Do you use cosmetics that claim to be "Hypoallergenic"?
If so, I am curious to know what feelings that term conjures up for you. When you see that claim on a product, are you led to believe that those cosmetics are superior to their non-hypoallergenic counterparts in any way?
For example, if you suffer from sensitive skin and have a history of reacting to cosmetics, you might naturally feel drawn to seeking out hypoallergenic skincare products. Perhaps there is a sense of security when you see that word?
In my opinion, at the very least, I think it's safe to say it makes the consumer feel more confident that the product in question is less likely to cause a reaction.
With that in mind, I am curious about two things:
- Does the word "hypoallergenic" naturally lead to an assumption on the consumer's part that the product is safer? In other words, do you assume that the ingredients are not only benign with less chance of reaction but that they are safe as well (as in nontoxic)?
- Does the word "hypoallergenic" actually mean anything? If so, what exactly?
Let's see what the Canadian Government has to say about it: (Resource)
"Hypoallergenic" is neither a legal nor a scientific term. It simply means that the manufacturer has chosen ingredients to produce a finished product with minimum potential for causing allergy. This does not guarantee that the product will not cause an allergic reaction in some individuals, since people are allergic to a wide range of substances. There are no non-allergenic cosmetics. If you experience an allergic reaction to a cosmetic, try switching to a different brand.
The United States Food and Drug Administration (commonly called the FDA) goes into more detail on its stance. Here is what they have to say on the subject: (Resource)
Hypoallergenic cosmetics are products that manufacturers claim produce fewer allergic reactions than other cosmetic products. Consumers with hypersensitive skin, and even those with "normal" skin, may be led to believe that these products will be gentler to their skin than non-hypoallergenic cosmetics.
There are no Federal standards or definitions that govern the use of the term "hypoallergenic." The term means whatever a particular company wants it to mean. Manufacturers of cosmetics labeled as hypoallergenic are not required to submit substantiation of their hypoallergenicity claims to FDA.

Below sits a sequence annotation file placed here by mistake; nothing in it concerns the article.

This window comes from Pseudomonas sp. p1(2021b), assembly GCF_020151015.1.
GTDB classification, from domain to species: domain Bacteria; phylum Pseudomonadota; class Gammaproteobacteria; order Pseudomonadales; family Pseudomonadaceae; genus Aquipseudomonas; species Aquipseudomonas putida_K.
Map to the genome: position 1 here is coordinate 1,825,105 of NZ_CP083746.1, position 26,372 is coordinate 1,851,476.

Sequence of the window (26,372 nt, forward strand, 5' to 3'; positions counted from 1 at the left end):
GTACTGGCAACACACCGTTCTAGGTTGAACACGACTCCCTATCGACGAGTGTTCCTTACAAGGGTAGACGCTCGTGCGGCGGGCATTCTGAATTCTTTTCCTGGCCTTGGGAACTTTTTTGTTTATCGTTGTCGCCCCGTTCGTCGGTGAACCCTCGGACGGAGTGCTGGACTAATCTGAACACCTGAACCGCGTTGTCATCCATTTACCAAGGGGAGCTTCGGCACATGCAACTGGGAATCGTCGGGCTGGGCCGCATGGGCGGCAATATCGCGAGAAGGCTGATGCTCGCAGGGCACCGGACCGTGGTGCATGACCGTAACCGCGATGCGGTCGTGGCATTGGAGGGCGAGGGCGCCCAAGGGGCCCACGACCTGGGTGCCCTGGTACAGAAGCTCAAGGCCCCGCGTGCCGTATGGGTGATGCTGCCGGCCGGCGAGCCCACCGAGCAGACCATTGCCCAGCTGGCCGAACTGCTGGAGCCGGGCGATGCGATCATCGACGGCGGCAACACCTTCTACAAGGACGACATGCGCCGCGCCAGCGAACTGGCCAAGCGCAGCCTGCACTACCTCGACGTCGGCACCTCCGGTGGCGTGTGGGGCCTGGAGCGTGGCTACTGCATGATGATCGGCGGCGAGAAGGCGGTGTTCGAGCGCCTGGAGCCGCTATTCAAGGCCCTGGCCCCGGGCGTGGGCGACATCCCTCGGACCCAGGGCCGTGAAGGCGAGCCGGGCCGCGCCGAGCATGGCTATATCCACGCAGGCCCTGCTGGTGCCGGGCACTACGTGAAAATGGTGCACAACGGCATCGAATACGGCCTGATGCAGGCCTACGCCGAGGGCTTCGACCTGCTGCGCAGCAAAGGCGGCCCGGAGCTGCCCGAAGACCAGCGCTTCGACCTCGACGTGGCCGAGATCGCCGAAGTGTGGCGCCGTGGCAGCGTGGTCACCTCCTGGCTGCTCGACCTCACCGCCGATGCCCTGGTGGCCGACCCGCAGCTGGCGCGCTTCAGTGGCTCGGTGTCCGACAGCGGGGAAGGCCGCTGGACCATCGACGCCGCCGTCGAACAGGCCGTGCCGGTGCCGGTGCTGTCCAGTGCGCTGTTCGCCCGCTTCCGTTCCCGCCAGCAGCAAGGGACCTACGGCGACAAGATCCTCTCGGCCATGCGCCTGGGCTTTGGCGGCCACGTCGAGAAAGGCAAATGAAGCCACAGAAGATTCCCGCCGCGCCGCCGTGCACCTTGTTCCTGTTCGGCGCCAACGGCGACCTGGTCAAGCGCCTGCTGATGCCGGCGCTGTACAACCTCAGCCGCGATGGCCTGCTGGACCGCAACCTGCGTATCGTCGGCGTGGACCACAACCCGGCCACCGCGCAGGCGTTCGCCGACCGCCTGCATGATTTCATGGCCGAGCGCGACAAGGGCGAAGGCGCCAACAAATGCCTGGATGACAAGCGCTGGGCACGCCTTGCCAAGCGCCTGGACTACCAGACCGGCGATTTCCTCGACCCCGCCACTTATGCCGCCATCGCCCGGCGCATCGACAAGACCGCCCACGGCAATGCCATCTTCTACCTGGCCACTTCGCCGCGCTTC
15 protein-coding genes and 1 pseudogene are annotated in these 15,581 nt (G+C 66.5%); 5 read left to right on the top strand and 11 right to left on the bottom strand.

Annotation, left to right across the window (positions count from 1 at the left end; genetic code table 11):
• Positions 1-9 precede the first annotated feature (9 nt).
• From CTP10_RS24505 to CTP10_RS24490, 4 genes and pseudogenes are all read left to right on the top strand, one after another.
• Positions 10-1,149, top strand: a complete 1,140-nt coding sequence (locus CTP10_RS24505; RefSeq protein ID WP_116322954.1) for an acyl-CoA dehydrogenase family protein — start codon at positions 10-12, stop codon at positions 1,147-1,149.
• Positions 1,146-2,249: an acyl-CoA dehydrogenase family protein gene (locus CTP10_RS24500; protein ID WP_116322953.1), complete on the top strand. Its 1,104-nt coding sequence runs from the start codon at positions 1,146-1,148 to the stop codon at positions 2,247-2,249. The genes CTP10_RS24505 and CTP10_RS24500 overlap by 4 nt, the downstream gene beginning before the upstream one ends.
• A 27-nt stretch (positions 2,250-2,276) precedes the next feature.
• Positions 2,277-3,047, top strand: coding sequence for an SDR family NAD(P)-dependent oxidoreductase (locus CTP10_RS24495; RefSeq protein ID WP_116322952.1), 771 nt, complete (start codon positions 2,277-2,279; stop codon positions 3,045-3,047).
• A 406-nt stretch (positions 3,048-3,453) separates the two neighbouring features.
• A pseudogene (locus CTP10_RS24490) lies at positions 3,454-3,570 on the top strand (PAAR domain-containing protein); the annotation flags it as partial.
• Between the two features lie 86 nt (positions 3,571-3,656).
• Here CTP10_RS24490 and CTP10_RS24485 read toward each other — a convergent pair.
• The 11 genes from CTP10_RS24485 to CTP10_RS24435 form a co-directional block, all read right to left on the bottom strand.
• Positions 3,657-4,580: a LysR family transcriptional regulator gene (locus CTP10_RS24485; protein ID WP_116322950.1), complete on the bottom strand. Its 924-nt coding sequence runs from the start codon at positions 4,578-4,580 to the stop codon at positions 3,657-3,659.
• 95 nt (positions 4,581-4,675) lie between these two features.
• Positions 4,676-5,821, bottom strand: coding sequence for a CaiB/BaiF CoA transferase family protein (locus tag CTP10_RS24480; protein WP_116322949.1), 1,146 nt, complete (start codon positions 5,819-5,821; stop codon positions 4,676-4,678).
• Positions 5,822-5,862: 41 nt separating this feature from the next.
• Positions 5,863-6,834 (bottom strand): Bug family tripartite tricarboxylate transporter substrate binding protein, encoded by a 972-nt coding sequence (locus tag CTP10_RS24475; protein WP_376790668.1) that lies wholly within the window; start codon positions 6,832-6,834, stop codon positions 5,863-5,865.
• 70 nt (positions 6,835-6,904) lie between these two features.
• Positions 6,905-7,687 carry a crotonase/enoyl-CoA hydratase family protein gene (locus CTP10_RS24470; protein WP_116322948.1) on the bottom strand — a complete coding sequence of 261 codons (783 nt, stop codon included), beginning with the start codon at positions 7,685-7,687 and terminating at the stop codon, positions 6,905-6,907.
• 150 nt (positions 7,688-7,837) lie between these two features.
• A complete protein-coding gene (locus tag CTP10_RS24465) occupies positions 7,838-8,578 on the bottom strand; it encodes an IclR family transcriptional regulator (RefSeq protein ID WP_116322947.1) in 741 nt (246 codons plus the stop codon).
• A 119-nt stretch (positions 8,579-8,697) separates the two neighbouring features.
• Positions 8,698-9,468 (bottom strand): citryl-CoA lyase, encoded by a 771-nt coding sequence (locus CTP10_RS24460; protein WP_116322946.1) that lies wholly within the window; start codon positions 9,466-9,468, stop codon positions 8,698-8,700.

The term "hypoallergenic" may have considerable market value in promoting cosmetic products to consumers on a retail basis, but dermatologists say it has very little meaning.
With that said, regardless of what governments in North America have to say about it, and in the spirit of encouraging you to conduct your own research, let's do some digging of our own.
Google the term "hypoallergenic skincare products," and you will see list upon list by major retail companies making their top suggestions for the best hypoallergenic products on the market. (Click here for an example of such a list).
Open the list and click on a product like this one, which topped the charts at #1. Find the full ingredient list, and see for yourself. Do you know what all of these ingredients are? Do you see any that you don't recognize? Do any sound questionable, or raise any red flags? Perhaps you could do a quick bit of digging on that ingredient to determine its safety yourself?
In a nutshell, make no mistake; virtually every product I viewed as "hypoallergenic" had what I would consider toxic ingredients.
In my humble opinion, if I had sensitive skin (and even if I didn't!), I would entirely avoid almost every single one of these products due to the potentially harmful preservatives, chemicals, and even fragrance (yes, even if the product claims to be fragrance-free!!). More on that confusing topic in the future, perhaps.
As always, I can not stress enough that reading the full ingredient list should remain your top priority as a consumer to safeguard your well-being and ensure the cosmetics you use are indeed the right choice for you.
In conclusion, I would like to offer some advice to help you on your journey towards making more informed consumer choices:
Regardless of your skin type, choose cosmetics whenever possible with ingredient lists that are simple, short, and safe. If you have hypersensitive skin, all the more reason to do so!
If you react to many things, does it not make sense to simplify your skincare regime and choose cosmetic formulas that feature recognizable ingredients? This way, if you react, you will have a narrow list to identify the culprit. With time and experience, you will gain a better understanding of what does and does not work for your unique skin concerns. Conversely, it is very challenging to know the cause of your adverse skin reaction when the ingredient lists you use are a mile long!
So that's my two cents on the topic of hypoallergenic skincare! I hope you found it helpful. As always, I would love to hear from you! Has this marketing term fooled you? Comment below with your experience, comments, or questions!
Until next time,